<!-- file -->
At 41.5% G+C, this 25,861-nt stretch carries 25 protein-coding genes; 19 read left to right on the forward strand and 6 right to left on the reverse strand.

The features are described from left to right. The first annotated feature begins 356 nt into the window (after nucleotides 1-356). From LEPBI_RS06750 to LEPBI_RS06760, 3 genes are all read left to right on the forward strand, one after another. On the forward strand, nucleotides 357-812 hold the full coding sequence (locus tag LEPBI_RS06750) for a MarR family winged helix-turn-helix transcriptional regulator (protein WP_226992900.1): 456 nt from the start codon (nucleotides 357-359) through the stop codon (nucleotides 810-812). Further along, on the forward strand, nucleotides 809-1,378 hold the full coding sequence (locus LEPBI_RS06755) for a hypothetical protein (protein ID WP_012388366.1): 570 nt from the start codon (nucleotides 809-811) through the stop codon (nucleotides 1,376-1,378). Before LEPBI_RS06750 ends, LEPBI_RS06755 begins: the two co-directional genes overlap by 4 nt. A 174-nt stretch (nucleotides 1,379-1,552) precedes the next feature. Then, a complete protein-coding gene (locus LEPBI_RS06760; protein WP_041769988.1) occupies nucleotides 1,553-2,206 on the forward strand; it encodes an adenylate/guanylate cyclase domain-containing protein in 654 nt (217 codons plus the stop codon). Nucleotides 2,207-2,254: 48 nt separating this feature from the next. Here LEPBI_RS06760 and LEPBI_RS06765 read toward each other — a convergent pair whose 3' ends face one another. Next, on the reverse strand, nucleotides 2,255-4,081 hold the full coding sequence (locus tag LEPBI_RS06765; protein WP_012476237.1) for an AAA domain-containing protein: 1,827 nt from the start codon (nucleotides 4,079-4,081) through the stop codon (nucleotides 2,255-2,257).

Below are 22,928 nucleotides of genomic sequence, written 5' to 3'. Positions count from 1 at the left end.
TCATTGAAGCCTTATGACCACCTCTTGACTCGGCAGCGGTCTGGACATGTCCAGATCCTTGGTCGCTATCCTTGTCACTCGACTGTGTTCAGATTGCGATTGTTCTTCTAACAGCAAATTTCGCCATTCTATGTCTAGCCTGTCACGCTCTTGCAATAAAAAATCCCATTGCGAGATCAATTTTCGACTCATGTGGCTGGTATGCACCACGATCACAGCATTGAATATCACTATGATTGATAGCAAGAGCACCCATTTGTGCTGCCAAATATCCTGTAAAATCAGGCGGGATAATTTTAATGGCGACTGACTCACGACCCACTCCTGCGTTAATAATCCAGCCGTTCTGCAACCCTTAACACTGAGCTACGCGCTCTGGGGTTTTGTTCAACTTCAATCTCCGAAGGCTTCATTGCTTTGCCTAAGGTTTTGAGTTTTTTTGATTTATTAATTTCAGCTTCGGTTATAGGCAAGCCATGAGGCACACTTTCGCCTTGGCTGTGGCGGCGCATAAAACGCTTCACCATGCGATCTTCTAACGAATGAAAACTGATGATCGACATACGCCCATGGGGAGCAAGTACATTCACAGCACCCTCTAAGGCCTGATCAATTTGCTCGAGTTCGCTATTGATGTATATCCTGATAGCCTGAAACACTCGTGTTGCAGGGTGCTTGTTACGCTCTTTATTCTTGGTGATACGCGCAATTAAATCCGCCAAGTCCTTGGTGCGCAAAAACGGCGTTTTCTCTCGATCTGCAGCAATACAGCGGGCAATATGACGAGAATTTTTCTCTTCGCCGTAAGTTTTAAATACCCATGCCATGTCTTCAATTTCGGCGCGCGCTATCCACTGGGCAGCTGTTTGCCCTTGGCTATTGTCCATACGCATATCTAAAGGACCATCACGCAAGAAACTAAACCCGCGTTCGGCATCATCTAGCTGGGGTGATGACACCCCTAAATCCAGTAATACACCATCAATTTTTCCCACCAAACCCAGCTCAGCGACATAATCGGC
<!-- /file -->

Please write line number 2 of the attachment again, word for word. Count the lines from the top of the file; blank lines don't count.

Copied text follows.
The features are described from left to right. The first annotated feature begins 356 nt into the window (after nucleotides 1-356). From LEPBI_RS06750 to LEPBI_RS06760, 3 genes are all read left to right on the forward strand, one after another. On the forward strand, nucleotides 357-812 hold the full coding sequence (locus tag LEPBI_RS06750) for a MarR family winged helix-turn-helix transcriptional regulator (protein WP_226992900.1): 456 nt from the start codon (nucleotides 357-359) through the stop codon (nucleotides 810-812). Further along, on the forward strand, nucleotides 809-1,378 hold the full coding sequence (locus LEPBI_RS06755) for a hypothetical protein (protein ID WP_012388366.1): 570 nt from the start codon (nucleotides 809-811) through the stop codon (nucleotides 1,376-1,378). Before LEPBI_RS06750 ends, LEPBI_RS06755 begins: the two co-directional genes overlap by 4 nt. A 174-nt stretch (nucleotides 1,379-1,552) precedes the next feature. Then, a complete protein-coding gene (locus LEPBI_RS06760; protein WP_041769988.1) occupies nucleotides 1,553-2,206 on the forward strand; it encodes an adenylate/guanylate cyclase domain-containing protein in 654 nt (217 codons plus the stop codon). Nucleotides 2,207-2,254: 48 nt separating this feature from the next. Here LEPBI_RS06760 and LEPBI_RS06765 read toward each other — a convergent pair whose 3' ends face one another. Next, on the reverse strand, nucleotides 2,255-4,081 hold the full coding sequence (locus tag LEPBI_RS06765; protein WP_012476237.1) for an AAA domain-containing protein: 1,827 nt from the start codon (nucleotides 4,079-4,081) through the stop codon (nucleotides 2,255-2,257).